The National Labor Relations Act (NLRA) was created by Congress in 1935 to protect the rights of employees and employers, to encourage collective bargaining, and to end harmful private sector management and labor practices. The National Labor Relations Board was created under the NLRA to implement its policies.
The NLRB encourages parties to resolve cases by settlement rather than litigation whenever possible.
Today, the NLRB helps safeguard employees' rights to organize, to determine whether or not they will have unions, and to help prevent unfair labor practices. If you are an employee covered by the NLRA and you believe your rights have been violated, the NLRB can help protect you.
Who is covered?
Only a few groups of employees are not covered, such as domestic workers, government employees, independent contractors, and farm workers. Confidential employees, such as company lawyers, and certain industry group employees, such as railroad workers, are also not covered as their work situations are regulated by other laws. Managers and supervisors are also not protected by the NLRA and NLRB; these employees are considered part of company management and not the labor force. Otherwise, if you work in the private sector in the United States, it is highly likely that your employment falls under the scope of the NLRA and NLRB.
More about the NLRA
Under the NLRA, employers cannot interfere with or restrain employees who are exercising their right to organize and bargain collectively. Also as per the NLRA, employers cannot interfere with the formation of labor unions or contribute funds to support them. Employers may not encourage or discourage membership, discharge or discriminate against employees who have filed charges under the NLRA, or refuse to bargain collectively with employees' elected representative. The NLRA also protects workers' rights to decide not to take part in union activities.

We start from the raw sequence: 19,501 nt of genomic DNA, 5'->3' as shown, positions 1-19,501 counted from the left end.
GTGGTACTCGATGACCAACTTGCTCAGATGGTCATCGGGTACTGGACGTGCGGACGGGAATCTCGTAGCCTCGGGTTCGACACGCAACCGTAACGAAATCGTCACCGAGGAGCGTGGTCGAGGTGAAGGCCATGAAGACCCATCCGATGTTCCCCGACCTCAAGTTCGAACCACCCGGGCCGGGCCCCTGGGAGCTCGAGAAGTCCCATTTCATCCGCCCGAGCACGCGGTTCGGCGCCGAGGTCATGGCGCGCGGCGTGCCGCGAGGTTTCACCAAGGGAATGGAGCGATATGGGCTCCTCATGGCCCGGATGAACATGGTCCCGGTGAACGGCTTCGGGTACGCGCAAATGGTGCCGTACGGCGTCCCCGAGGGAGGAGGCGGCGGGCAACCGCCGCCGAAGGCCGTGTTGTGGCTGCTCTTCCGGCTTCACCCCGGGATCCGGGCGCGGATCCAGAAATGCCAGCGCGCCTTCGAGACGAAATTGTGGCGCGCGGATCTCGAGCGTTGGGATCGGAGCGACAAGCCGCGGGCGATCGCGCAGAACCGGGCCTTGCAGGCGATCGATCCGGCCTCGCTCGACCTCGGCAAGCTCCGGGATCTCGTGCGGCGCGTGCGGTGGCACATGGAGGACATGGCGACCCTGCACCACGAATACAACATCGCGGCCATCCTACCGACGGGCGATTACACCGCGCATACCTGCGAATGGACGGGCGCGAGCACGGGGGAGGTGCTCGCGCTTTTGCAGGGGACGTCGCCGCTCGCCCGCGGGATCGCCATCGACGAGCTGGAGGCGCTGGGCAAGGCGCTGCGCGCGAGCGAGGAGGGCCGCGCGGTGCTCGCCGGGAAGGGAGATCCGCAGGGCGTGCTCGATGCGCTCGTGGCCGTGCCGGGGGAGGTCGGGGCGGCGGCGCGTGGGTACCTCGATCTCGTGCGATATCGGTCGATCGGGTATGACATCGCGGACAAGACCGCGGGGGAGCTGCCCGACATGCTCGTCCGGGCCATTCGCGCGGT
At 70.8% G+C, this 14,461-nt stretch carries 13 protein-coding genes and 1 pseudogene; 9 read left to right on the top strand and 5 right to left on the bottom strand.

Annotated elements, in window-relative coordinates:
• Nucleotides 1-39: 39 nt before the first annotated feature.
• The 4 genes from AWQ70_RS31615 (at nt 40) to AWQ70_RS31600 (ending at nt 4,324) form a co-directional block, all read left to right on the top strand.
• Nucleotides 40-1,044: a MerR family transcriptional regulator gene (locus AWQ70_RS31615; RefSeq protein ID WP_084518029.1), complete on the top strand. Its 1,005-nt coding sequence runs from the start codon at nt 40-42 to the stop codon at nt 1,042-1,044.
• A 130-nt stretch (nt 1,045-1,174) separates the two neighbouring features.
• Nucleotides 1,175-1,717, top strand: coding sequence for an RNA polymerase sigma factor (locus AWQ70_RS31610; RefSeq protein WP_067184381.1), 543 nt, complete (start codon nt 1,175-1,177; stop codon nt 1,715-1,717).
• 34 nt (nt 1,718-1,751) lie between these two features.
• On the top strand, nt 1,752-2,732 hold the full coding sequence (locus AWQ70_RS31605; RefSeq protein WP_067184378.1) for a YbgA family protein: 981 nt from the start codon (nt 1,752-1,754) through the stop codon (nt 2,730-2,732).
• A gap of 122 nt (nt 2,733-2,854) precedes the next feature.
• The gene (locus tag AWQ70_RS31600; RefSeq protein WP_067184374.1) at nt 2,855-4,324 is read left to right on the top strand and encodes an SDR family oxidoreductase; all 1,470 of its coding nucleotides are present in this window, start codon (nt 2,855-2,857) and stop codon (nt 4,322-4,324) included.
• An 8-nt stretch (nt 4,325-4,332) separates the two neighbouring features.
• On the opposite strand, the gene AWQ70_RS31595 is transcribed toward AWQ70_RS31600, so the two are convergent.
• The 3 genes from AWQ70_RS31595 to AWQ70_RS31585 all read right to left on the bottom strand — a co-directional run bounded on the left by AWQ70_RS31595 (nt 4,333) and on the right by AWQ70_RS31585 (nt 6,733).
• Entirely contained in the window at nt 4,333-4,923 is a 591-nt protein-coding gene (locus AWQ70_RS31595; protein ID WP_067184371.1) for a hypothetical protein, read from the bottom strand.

The NLRA provides the legal framework for private-sector employees to organize bargaining units in their workplace, and it mandates that employers and unions negotiate fairly and amicably. The intention of negotiations is to agree on contracts that detail the terms and conditions of employment for workers who are members of a union.
Filing charges with the NLRB
The NLRB enforces all the provisions of the NLRA, including investigating charges alleging unfair labor practices filed by employees, union representatives, and employers. The NLRB encourages parties to resolve cases by settlement rather than litigation whenever possible. While the majority of parties comply with the orders of the NLRB, some do not. In those cases, the NLRB's general counsel seeks enforcement action from the U.S. Courts of Appeals.
As an employee, you can take action against your employer or a union over violations of fair labor practices. Charges can be filed with your local office of the NLRB. Before filing, it may be beneficial to speak with an attorney as there are complexities and nuances to local, state, and federal labor laws.
At Lipsitz Green Scime Cambria, located in Buffalo, the firm's experienced attorneys are well-versed in representing clients in matters related to the NLRA, and we have achieved noteworthy results on our clients' behalf. As a loyal partner to the labor movement for over 50 years, the firm's attorneys have deep roots in this area of law. Many of our firm's attorneys have been named to Best Lawyers in America for Labor Law-Union, Employment Law, and Employee Benefits (ERISA) Law. Lipsitz Green is widely recognized as one of the top firms in Western New York and beyond in labor and employment law.
This article does not purport to give legal advice and is for informational purposes only.